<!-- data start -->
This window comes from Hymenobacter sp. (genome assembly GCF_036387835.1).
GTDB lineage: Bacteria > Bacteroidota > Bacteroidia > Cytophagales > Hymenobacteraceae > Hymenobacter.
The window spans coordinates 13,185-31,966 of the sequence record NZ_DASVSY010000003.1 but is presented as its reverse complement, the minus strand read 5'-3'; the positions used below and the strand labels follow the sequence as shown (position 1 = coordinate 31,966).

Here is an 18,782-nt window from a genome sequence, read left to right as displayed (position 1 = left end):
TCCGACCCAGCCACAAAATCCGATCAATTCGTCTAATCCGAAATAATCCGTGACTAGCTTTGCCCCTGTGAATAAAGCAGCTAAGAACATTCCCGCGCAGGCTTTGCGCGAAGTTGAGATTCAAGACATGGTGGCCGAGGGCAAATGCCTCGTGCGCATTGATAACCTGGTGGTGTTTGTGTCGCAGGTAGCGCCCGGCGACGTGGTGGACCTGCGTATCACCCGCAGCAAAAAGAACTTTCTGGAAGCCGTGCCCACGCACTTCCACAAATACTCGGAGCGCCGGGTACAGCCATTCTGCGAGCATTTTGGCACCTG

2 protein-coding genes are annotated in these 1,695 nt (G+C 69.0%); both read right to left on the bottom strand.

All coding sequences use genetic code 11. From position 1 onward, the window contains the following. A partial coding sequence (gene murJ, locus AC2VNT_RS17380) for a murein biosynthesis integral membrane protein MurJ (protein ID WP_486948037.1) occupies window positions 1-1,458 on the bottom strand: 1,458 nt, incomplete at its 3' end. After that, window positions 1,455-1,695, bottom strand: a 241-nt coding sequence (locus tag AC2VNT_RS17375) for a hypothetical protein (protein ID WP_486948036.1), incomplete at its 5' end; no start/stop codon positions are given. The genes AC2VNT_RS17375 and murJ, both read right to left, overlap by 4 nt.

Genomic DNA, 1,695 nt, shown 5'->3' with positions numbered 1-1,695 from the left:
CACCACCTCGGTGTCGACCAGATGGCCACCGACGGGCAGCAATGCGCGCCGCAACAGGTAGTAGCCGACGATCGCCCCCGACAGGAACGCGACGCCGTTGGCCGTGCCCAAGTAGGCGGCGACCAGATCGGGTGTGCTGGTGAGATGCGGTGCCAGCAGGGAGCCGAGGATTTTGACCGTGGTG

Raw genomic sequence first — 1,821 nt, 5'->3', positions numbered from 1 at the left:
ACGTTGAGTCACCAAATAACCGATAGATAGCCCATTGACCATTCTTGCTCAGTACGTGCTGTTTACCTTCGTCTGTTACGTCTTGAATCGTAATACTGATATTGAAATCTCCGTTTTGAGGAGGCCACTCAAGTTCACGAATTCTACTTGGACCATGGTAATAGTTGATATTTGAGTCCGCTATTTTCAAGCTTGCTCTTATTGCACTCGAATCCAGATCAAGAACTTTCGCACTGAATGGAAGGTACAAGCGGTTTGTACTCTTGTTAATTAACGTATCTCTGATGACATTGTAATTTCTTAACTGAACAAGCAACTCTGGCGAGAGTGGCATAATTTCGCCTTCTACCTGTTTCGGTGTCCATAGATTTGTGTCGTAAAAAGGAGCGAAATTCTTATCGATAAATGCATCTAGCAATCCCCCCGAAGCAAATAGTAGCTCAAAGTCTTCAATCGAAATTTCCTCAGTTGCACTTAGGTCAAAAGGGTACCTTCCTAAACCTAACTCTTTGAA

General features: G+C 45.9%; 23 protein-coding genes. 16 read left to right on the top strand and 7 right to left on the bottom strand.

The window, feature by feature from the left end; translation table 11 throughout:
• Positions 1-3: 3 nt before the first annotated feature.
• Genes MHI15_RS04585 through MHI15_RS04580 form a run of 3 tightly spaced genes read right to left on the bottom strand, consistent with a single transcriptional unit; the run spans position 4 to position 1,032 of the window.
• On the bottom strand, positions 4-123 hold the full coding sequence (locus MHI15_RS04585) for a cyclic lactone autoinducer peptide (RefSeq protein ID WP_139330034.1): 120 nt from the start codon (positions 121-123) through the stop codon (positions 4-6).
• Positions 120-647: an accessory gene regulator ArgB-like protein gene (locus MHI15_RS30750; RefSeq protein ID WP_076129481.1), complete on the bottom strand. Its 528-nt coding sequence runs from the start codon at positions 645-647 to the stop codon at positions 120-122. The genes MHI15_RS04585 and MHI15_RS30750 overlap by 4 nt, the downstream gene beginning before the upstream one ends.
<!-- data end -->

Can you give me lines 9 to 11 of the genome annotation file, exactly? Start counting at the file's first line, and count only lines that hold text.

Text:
CACCACCTCGGTGTCGACCAGATGGCCACCGACGGGCAGCAATGCGCGCCGCAACAGGTAGTAGCCGACGATCGCCCCCGACAGGAACGCGACGCCGTTGGCCGTGCCCAAGTAGGCGGCGACCAGATCGGGTGTGCTGGTGAGATGCGGTGCCAGCAGGGAGCCGAGGATTTTGACCGTGGTG

Raw genomic sequence first — 1,821 nt, 5'->3', positions numbered from 1 at the left:
ACGTTGAGTCACCAAATAACCGATAGATAGCCCATTGACCATTCTTGCTCAGTACGTGCTGTTTACCTTCGTCTGTTACGTCTTGAATCGTAATACTGATATTGAAATCTCCGTTTTGAGGAGGCCACTCAAGTTCACGAATTCTACTTGGACCATGGTAATAGTTGATATTTGAGTCCGCTATTTTCAAGCTTGCTCTTATTGCACTCGAATCCAGATCAAGAACTTTCGCACTGAATGGAAGGTACAAGCGGTTTGTACTCTTGTTAATTAACGTATCTCTGATGACATTGTAATTTCTTAACTGAACAAGCAACTCTGGCGAGAGTGGCATAATTTCGCCTTCTACCTGTTTCGGTGTCCATAGATTTGTGTCGTAAAAAGGAGCGAAATTCTTATCGATAAATGCATCTAGCAATCCCCCCGAAGCAAATAGTAGCTCAAAGTCTTCAATCGAAATTTCCTCAGTTGCACTTAGGTCAAAAGGGTACCTTCCTAAACCTAACTCTTTGAA